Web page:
THERE ARE MICROBES IN SOIL WHICH MAKE YOU HAPPY. Mycobacterium vaccae is what they call them and they stimulate serotonin production in your brain. When I learnt this my love of mud suddenly made a lot of sense.


Because of the kind of mud that’s in them, bogs have a nifty way of preserving things. When the layers of peat and water and clay coat a piece of organic matter, it stops all of the oxygen getting to it and consequently freezes it in time. You can even find ancient human bodies in bogs with hairstyles and clothing intact. They’re pretty cool. We love them so much that we made our own to model an 11-piece jacket made from grass in Sunday Best.


Magazines, I believe, are a bit like bogs. Preserving the present in a formaldehyde made from words and images. It saves the now for the future to look back at the past and understand it in some capacity.


Dirt, earth, soil, whatever you want to call it – it’s a great thing. It’s where we all come from and it’s where we’ll all eventually end up. It makes food and trees and life – and the raw materials for clothes. Bog comes from an unconditional love of what lies beneath our feet.


The first issue of Bog deals rather appropriately with the prehistoric. Prehistory, by definition, is the period before written records. With Bog I’m taking that quite loosely. Aside from literally looking at prehistoric clothing in Part Time Prehistoric I want to give you a record of objects and people which could possibly be overlooked and lost within the sands of time.


But you know, if I’m aiming to make a magazine which feels like a bog, how could I possibly make it from paper, leading front to back like some nice little yellow brick road? No. Bogs are more difficult than that. You’ve got to get your feet wet. Which is why Bog, the magazine, takes the form of an explorable virtual world which you are invited to navigate at your leisure and pleasure.


The landscape of Bog has a bit more to it than simulating a physical space, though. We interact with the world in a chaotic and unstructured way. Chance is an essential part of living, it makes everything more interesting. The internet has brought us a vast amount of possible journeys to go on, all from the comfort of our bedrooms. To make a magazine truly modern it should reflect how we live, should it not?


Although the internet was built to create some kind of utopia, like any tool it has been used in numerous unexpected ways. A lot of them are not perfect but 36 years on since its creation parallel universes really are beginning to form within the digital sphere. Look at Second Life, for example – or VR Chat. People are living and socialising through endless simulated worlds. You can be anyone or anything you like.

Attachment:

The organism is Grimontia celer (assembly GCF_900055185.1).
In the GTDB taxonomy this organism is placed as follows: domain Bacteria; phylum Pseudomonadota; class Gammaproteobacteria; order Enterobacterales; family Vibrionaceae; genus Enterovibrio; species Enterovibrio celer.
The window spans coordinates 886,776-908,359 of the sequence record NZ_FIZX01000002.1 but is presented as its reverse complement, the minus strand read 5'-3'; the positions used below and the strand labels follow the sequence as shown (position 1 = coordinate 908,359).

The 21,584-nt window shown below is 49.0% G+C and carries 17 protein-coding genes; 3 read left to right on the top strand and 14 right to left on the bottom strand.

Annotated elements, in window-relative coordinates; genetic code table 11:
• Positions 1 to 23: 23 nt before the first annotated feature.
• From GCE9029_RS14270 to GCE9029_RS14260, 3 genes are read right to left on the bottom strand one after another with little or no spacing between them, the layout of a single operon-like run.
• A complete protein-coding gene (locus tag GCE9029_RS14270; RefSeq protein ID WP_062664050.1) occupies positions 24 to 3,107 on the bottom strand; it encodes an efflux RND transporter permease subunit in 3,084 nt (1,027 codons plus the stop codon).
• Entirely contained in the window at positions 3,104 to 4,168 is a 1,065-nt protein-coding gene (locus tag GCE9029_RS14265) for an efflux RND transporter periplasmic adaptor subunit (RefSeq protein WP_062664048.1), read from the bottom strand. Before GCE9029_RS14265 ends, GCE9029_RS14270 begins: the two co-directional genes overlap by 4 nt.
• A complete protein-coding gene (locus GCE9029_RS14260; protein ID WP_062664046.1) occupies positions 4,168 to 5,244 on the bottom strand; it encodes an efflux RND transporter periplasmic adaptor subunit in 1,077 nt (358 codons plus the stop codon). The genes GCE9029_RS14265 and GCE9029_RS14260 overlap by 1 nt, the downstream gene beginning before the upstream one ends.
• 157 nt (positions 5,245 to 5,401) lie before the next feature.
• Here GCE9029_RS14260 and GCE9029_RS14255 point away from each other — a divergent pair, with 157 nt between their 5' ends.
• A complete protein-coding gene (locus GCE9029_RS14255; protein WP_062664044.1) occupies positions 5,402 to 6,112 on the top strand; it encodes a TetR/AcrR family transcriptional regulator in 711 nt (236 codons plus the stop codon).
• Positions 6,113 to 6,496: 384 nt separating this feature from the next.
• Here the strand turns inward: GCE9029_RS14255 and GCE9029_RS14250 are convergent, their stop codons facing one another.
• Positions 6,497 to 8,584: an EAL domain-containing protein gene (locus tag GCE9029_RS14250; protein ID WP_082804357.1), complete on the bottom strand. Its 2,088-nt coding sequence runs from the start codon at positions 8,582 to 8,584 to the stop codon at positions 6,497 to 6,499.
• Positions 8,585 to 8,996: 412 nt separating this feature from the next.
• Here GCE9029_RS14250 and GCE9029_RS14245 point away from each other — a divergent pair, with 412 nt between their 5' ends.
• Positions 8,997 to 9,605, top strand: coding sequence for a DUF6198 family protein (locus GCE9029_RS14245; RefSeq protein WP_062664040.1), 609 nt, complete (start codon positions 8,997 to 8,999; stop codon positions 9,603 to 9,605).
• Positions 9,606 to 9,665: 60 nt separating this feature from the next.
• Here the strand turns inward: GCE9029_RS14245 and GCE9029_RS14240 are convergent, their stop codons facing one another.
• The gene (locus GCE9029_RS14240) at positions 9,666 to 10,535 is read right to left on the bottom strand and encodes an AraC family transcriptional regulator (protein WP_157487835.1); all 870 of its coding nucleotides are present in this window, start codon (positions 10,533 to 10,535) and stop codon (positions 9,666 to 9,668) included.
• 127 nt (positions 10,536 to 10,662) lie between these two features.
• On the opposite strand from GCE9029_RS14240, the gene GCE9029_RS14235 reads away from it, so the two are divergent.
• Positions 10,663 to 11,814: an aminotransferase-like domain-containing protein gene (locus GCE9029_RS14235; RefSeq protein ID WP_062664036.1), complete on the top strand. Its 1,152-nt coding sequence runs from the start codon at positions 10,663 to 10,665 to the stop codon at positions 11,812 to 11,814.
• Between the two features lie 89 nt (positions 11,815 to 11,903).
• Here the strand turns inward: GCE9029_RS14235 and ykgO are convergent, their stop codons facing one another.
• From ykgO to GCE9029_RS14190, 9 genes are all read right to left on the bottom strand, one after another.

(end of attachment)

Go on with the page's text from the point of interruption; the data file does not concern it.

Sometimes I stop and think about how the Universe (our physical, “in real life” kinda one with all its planets and galaxies) is perpetually expanding into something much, much bigger and it really blows my mind. But so is our little world on earth, it’s just expanding inwards, digitally. It’s exciting.


Paper deteriorates and, for now, the internet seems as though it is eternal. The 3D scanning of fragile objects to live within the digital bog (like the mudlark Monika Buttling-Smith’s collection of shoes or the sculptural Exquisite Corpse clothing) has meant that they will exist forever as data, long after they’ve completely decayed. I think that’s really cool. We’ve accidentally made a museum which, I guess, was probably always lurking at the back of my mind. The technology used may seem cutting edge now but even in as little as a few years Bog will look dated and clunky (if it doesn’t already). I look forward to seeing it through that lens.


Bog exists on the premise that there is more to life than meets the eye and you’ve got to take your time to work out what that is. Things are never black and white. Clothes, in particular, don’t only exist to be sold, they tell stories about both their wearer and maker. It’s Bog’s aim to tell these stories. All you’ve got to do is dig.




digibog by Zach Beech and Yuma Burgess

sounds by Zoe Annesley

& a big shout out to The Sirens for their cover of Mountains O Things


plus a big bog kiss to the following for making Bog what it is:


James Anderson, Nini Barbakadze, Jackson Bowley, Frederick Burlage, Clare Coulson, Aidan Duffy, Harry Hughes, Alison Ingram, Valerie Kong, Ana Larruy, Claire Lemaigre, Julia Lessere, Alessandro Merlo, Helen Minnis, Cecile Tulkens, Jessica Mai Walker, Judith Watt &&&&& Cathy Welsh